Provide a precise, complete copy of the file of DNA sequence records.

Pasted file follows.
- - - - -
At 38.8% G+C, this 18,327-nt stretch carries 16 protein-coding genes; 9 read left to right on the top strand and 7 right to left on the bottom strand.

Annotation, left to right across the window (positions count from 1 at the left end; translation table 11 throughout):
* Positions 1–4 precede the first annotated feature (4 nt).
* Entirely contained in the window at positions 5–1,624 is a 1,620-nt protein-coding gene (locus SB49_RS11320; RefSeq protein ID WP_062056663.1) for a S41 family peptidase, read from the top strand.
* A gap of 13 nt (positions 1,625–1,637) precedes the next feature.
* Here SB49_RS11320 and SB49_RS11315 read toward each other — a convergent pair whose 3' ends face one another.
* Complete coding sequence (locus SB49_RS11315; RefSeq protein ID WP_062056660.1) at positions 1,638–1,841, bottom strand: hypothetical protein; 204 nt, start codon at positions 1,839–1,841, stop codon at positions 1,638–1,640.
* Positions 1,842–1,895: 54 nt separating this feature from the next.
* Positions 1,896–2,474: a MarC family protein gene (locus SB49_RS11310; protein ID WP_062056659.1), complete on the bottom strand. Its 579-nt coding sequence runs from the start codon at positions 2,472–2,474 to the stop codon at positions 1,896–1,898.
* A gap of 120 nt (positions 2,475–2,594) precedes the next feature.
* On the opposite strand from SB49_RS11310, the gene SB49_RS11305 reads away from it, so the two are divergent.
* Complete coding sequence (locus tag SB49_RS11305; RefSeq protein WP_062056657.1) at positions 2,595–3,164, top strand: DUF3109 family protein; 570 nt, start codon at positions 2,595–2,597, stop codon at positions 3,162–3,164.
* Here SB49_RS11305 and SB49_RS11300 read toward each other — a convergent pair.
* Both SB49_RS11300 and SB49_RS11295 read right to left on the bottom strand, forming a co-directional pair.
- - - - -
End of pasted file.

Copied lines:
At 38.8% G+C, this 18,327-nt stretch carries 16 protein-coding genes; 9 read left to right on the top strand and 7 right to left on the bottom strand.

Annotation, left to right across the window (positions count from 1 at the left end; translation table 11 throughout):
* Positions 1–4 precede the first annotated feature (4 nt).
* Entirely contained in the window at positions 5–1,624 is a 1,620-nt protein-coding gene (locus SB49_RS11320; RefSeq protein ID WP_062056663.1) for a S41 family peptidase, read from the top strand.
* A gap of 13 nt (positions 1,625–1,637) precedes the next feature.
* Here SB49_RS11320 and SB49_RS11315 read toward each other — a convergent pair whose 3' ends face one another.
* Complete coding sequence (locus SB49_RS11315; RefSeq protein ID WP_062056660.1) at positions 1,638–1,841, bottom strand: hypothetical protein; 204 nt, start codon at positions 1,839–1,841, stop codon at positions 1,638–1,640.
* Positions 1,842–1,895: 54 nt separating this feature from the next.
* Positions 1,896–2,474: a MarC family protein gene (locus SB49_RS11310; protein ID WP_062056659.1), complete on the bottom strand. Its 579-nt coding sequence runs from the start codon at positions 2,472–2,474 to the stop codon at positions 1,896–1,898.
* A gap of 120 nt (positions 2,475–2,594) precedes the next feature.
* On the opposite strand from SB49_RS11310, the gene SB49_RS11305 reads away from it, so the two are divergent.
* Complete coding sequence (locus tag SB49_RS11305; RefSeq protein WP_062056657.1) at positions 2,595–3,164, top strand: DUF3109 family protein; 570 nt, start codon at positions 2,595–2,597, stop codon at positions 3,162–3,164.
* Here SB49_RS11305 and SB49_RS11300 read toward each other — a convergent pair.
* Both SB49_RS11300 and SB49_RS11295 read right to left on the bottom strand, forming a co-directional pair.